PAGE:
Junior health minister Lord Darzi's interim report promotes a radical patient-centred view most would endorse. The concept of local treatment centres where most examinations can be carried out is an attractive one. But such services must not be offered in isolation, remote from high-quality diagnostic services.

Under the proposals, primary and community care groups in each strategic health authority will consider the practicalities and the desirability of setting up such centres. However, judging by the membership of the proposed national group, we are not certain they are equipped to understand just how important the integrity of the diagnostic pathway is.

Diagnostics encompasses a spectrum of investigational modes of varying complexity. If the results are normal, they can be straightforward to interpret. However, when abnormalities occur, access to a trained healthcare scientist is crucial.

Major contribution

The healthcare scientist's role includes carrying out diagnostic testing, interpreting the results, indicating the diagnosis or change in pathology, and advising on further investigations and, in some cases, additional interventions and treatment. The 50,000 scientists and technicians in this workforce make a major contribution to patient care.

Due to the complexity of diagnostics equipment and to ensure effective resource management, healthcare scientists have largely been confined to hospitals. The departments they work in must meet high standards; for example, all laboratories in the UK have to belong to a rigorous accreditation scheme. Clinical Pathology Accreditation UK bases its inspection regulations on an international quality standard, which ensures the very best care for patients.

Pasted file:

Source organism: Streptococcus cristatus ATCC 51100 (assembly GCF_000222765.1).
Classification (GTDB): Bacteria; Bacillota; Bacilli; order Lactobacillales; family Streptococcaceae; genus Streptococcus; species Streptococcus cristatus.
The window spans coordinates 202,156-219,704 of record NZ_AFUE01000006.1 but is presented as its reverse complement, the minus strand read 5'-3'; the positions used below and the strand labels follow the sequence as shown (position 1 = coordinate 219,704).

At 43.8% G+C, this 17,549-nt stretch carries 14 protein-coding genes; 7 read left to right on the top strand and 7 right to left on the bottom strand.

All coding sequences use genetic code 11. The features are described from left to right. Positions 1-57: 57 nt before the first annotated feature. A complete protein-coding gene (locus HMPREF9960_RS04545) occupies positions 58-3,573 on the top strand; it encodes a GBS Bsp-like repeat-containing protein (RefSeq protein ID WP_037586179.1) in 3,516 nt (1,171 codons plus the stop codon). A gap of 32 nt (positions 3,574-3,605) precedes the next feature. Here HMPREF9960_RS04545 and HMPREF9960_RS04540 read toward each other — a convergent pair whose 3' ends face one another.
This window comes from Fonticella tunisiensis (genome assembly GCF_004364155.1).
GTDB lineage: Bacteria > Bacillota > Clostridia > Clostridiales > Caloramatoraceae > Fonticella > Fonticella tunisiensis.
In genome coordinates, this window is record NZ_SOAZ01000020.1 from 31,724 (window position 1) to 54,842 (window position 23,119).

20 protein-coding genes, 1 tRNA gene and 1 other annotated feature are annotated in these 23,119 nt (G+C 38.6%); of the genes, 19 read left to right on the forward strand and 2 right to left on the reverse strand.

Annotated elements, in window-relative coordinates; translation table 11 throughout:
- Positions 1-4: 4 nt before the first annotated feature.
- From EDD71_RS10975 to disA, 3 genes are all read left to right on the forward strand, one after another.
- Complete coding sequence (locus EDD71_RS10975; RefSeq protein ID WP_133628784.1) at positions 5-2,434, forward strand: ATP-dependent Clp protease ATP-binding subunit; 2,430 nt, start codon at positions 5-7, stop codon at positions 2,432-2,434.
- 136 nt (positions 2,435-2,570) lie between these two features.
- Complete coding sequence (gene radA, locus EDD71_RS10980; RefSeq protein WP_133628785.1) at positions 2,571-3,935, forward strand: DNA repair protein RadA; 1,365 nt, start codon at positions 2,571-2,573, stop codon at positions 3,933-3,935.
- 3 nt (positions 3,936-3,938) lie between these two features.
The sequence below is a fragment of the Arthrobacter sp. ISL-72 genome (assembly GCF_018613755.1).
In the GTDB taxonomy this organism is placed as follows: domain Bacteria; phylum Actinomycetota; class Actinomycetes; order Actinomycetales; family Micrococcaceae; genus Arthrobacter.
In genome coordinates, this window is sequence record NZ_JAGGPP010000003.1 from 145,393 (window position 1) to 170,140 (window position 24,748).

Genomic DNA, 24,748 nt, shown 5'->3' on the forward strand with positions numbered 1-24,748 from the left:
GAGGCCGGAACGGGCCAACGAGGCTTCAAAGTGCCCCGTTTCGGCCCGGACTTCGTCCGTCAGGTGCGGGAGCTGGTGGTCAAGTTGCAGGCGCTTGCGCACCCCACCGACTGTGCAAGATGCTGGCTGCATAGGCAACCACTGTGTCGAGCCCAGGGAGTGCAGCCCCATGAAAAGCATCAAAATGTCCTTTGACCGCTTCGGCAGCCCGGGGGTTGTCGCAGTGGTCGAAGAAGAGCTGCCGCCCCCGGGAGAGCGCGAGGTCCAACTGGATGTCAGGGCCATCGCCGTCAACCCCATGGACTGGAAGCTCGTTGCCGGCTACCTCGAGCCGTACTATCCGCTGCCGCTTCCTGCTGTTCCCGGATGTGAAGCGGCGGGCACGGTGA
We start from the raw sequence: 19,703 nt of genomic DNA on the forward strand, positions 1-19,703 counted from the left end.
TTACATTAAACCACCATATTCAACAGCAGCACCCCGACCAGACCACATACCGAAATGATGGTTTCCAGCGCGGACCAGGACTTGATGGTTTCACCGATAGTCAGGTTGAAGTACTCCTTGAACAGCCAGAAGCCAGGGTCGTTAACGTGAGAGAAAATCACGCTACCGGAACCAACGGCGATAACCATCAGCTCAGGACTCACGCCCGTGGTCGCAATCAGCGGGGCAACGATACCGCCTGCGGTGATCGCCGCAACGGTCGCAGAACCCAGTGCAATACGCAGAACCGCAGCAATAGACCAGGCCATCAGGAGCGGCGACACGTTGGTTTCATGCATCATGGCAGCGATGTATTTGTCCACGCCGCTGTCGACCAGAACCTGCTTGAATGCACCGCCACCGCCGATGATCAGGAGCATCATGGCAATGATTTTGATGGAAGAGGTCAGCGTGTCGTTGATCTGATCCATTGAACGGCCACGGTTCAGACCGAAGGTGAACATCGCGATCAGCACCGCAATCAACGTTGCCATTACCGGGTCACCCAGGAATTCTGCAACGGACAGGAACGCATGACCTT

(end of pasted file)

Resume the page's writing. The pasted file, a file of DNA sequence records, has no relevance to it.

If these services were moved to local treatment centres, patients would rightly expect them to be of an equally high standard - otherwise, what would be the benefit to patients? Convenience at the potential expense of safety and quality?

We believe that healthcare scientists should be incorporated into such centres, where they would be responsible for providing diagnostic services as well as a link to hospital laboratories, maintaining the integrity of the diagnostic pathway from hospital to community.

Possible model

No more than one or two scientists would be required for any one facility and some scientists could work in multiple centres. They would be employees of the local trust, where they would be members of an appropriate department.

We recommend that they should be part of a rotational pool with their peers in a local network of healthcare scientists. Such an arrangement would help to assure the quality of diagnostic testing.

Are "traditionally" trained healthcare scientists suitable for this role? Probably not as things stand - they would need additional skills. To address this, we might need to create a new breed of healthcare scientist who could perform their core specialty as well as phlebotomy and other laboratory, physical or physiological measurements. New roles would need to be defined, their training and qualifications agreed, and the quality agenda to support them put in place.

Healthcare scientists have cross-cutting responsibilities for almost every patient pathway. In our view, the patient pathway review groups being established in each SHA to consider Lord Darzi's recommendations should ensure that a healthcare scientist and appropriate pathology advice is part of each and every one.